All 16 Chase cars clear post-race inspection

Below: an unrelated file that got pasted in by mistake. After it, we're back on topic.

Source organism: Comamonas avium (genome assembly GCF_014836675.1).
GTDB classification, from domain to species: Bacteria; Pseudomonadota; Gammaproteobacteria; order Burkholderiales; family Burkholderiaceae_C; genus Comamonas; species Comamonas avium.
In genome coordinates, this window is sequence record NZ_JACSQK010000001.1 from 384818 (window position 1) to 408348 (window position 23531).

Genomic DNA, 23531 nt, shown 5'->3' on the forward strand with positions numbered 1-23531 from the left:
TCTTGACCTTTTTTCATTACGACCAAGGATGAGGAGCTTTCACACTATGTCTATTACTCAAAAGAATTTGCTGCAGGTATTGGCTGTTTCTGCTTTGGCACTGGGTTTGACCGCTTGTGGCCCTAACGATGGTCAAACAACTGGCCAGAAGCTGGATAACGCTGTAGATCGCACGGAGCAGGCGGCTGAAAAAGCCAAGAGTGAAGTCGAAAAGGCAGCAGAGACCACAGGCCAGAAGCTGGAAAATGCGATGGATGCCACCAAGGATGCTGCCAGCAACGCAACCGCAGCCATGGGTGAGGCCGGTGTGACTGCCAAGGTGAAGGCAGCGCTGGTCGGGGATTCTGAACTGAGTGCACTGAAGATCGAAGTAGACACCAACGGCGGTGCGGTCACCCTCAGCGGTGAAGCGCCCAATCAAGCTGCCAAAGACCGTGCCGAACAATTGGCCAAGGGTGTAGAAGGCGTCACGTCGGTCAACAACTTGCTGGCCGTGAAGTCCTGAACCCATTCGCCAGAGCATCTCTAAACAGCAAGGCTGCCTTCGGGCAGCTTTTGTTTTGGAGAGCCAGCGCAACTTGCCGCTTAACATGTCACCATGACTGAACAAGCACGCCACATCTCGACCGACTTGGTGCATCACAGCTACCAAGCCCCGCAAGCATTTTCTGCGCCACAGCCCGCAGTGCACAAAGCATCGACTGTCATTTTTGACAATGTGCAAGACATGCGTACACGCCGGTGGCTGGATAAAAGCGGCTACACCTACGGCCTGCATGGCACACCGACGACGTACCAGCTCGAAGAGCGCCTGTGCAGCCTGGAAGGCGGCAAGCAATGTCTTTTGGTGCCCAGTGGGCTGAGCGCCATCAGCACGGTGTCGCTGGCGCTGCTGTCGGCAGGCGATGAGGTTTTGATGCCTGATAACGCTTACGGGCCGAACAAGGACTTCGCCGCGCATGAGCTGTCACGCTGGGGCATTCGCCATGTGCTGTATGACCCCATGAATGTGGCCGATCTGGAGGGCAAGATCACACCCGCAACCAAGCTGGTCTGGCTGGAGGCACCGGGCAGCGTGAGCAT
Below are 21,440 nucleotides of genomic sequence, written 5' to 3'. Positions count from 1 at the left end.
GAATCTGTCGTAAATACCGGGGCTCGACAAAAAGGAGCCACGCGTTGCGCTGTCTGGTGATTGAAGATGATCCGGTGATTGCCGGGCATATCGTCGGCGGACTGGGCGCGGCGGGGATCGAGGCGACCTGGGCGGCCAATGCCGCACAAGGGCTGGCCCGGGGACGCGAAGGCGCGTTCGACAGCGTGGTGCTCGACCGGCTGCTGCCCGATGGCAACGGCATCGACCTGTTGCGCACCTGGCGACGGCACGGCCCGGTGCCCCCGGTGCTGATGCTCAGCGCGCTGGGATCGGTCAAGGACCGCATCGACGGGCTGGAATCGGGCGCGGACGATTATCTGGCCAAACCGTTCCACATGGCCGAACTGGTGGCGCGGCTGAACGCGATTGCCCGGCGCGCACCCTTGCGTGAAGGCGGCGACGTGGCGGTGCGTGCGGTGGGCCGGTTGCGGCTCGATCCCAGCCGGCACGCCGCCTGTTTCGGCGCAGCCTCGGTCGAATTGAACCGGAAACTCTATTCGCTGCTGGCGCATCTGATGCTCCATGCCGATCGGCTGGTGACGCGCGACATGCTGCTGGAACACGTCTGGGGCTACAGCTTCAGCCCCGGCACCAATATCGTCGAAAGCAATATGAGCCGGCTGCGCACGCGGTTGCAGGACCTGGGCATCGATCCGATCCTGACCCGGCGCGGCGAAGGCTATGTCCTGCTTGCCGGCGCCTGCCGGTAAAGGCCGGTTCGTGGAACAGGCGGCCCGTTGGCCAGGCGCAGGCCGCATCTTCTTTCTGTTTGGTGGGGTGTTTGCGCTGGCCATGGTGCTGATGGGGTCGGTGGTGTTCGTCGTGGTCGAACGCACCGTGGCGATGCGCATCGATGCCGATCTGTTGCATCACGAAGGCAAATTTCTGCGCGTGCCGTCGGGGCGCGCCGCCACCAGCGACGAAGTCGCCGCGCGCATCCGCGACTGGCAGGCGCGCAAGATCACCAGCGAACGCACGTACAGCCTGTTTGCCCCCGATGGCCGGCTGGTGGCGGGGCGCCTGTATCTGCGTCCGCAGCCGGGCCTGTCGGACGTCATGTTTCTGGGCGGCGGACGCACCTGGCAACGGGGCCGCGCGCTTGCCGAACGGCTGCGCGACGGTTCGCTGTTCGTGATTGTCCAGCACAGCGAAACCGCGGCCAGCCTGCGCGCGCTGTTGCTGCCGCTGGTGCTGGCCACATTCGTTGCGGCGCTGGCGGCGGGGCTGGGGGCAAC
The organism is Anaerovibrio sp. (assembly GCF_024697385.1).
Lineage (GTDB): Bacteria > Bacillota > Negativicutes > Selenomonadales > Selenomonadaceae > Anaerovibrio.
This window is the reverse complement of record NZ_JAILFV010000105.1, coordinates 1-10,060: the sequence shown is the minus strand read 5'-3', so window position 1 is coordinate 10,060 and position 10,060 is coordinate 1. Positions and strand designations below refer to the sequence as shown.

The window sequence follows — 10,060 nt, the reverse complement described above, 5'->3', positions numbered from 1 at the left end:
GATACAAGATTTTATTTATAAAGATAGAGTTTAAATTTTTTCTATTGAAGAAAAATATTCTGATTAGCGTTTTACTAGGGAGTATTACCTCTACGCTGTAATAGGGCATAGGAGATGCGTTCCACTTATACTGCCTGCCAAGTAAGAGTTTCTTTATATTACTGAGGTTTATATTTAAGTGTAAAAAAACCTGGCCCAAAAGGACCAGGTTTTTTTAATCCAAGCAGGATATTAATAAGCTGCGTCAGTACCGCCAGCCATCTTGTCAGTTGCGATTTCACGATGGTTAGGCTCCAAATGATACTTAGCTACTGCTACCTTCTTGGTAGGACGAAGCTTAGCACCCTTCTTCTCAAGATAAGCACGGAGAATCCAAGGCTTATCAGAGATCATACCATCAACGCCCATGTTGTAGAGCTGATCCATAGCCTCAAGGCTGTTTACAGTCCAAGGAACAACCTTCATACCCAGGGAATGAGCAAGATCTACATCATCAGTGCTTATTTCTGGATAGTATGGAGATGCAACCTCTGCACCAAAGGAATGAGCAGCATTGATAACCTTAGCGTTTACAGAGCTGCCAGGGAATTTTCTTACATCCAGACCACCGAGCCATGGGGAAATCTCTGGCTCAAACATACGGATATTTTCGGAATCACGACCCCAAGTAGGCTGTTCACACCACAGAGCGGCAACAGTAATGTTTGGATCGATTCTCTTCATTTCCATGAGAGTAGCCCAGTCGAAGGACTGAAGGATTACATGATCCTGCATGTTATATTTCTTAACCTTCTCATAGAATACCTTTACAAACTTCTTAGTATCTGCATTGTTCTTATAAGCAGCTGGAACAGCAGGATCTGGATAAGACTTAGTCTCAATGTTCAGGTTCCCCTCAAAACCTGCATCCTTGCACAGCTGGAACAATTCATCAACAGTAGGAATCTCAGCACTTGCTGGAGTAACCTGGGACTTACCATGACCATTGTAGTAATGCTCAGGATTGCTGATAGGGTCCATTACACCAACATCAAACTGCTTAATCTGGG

WATCH LIVE: Inspection from the R&D Center at 8 a.m. ET RELATED: Full race results LOUDON, N.H. -- Only Kevin Harvick emerged victorious Sunday afternoon at New Hampshire Motor Speedway , but his other 15 Chase for the NASCAR Sprint Cup playoff foes salvaged some shred of consolation alongside him. All 16 championship-eligible cars won the race after the race Sunday, clearing without issue through the Laser Inspection Station (LIS) platform after the Bad Boy Off Road 300. Those cleared included the winning Stewart-Haas Racing No. 4 Chevrolet driven by Harvick, who damaged his car's left-rear fender with a smoky, tire-ripping burnout after his third victory of the season. Only the Joe Gibbs Racing No. 18 Toyota of third-place finisher Kyle Busch went through the inspection bay a second time, and that was due to the car failing to meet the weight limit by a nominal amount. After topping off fluids as permitted in the rules, the No. 18 also was cleared. Scrutiny for the post-race inspection process rose after last weekend's Chase opener at Chicagoland Speedway , leading to midweek rules updates from NASCAR's competition department. Last weekend, the Furniture Row Racing No. 78 of race winner Martin Truex Jr . and the Hendrick Motorsports No. 48 for Jimmie Johnson both were flagged for being outside of the allowable measurements at the LIS station. NASCAR officials responded by scratching penalties for minor infractions. But they also required the full Chase field to make its way through the LIS inspection bay, a process that added a sidelight to the usual busy atmosphere in the post-race garage area. Following stern warnings in the pre-race drivers' and crew chiefs' meeting against circumventing the LIS platform, the new post-race check was largely a breeze. All 16 cars received a thumbs up from competition officials in a tidy span of roughly 45 minutes. As is customary, race officials announced that they would take a handful of cars back to the NASCAR Research & Development Center in Concord, North Carolina, for further inspection. Those are: -- Stewart-Haas Racing No. 4 Chevrolet driven by race winner Kevin Harvick -- Joe Gibbs Racing No. 18 Toyota driven by runner-up Matt Kenseth -- Team Penske No. 2 Ford driven by fourth-place finisher Brad Keselowski That process will be live streamed on NASCAR.com on Tuesday from 8 a.m. to 11:30 a.m. ET. RELATED: Watch live inspection here